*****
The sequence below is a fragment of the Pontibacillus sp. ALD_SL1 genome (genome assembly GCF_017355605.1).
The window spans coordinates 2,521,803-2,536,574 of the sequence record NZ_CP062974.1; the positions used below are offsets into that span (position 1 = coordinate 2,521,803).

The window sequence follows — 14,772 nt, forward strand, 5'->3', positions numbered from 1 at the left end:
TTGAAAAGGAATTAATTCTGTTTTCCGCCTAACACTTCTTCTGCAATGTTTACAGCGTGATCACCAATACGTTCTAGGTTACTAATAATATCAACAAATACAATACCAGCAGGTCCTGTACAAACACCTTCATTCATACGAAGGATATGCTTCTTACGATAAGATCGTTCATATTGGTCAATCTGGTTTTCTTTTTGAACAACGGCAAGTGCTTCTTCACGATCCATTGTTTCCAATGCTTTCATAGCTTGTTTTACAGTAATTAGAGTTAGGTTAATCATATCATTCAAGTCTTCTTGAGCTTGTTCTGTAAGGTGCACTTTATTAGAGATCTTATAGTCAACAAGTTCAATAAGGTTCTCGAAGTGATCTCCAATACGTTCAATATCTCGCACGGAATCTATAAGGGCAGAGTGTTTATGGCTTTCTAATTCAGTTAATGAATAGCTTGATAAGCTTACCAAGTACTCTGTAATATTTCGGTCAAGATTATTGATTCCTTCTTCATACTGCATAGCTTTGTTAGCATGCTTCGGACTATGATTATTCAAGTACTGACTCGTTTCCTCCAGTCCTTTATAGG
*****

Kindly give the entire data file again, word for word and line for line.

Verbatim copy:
The sequence below is a fragment of the Pontibacillus sp. ALD_SL1 genome (genome assembly GCF_017355605.1).
The window spans coordinates 2,521,803-2,536,574 of the sequence record NZ_CP062974.1; the positions used below are offsets into that span (position 1 = coordinate 2,521,803).

The window sequence follows — 14,772 nt, forward strand, 5'->3', positions numbered from 1 at the left end:
TTGAAAAGGAATTAATTCTGTTTTCCGCCTAACACTTCTTCTGCAATGTTTACAGCGTGATCACCAATACGTTCTAGGTTACTAATAATATCAACAAATACAATACCAGCAGGTCCTGTACAAACACCTTCATTCATACGAAGGATATGCTTCTTACGATAAGATCGTTCATATTGGTCAATCTGGTTTTCTTTTTGAACAACGGCAAGTGCTTCTTCACGATCCATTGTTTCCAATGCTTTCATAGCTTGTTTTACAGTAATTAGAGTTAGGTTAATCATATCATTCAAGTCTTCTTGAGCTTGTTCTGTAAGGTGCACTTTATTAGAGATCTTATAGTCAACAAGTTCAATAAGGTTCTCGAAGTGATCTCCAATACGTTCAATATCTCGCACGGAATCTATAAGGGCAGAGTGTTTATGGCTTTCTAATTCAGTTAATGAATAGCTTGATAAGCTTACCAAGTACTCTGTAATATTTCGGTCAAGATTATTGATTCCTTCTTCATACTGCATAGCTTTGTTAGCATGCTTCGGACTATGATTATTCAAGTACTGACTCGTTTCCTCCAGTCCTTTATAGG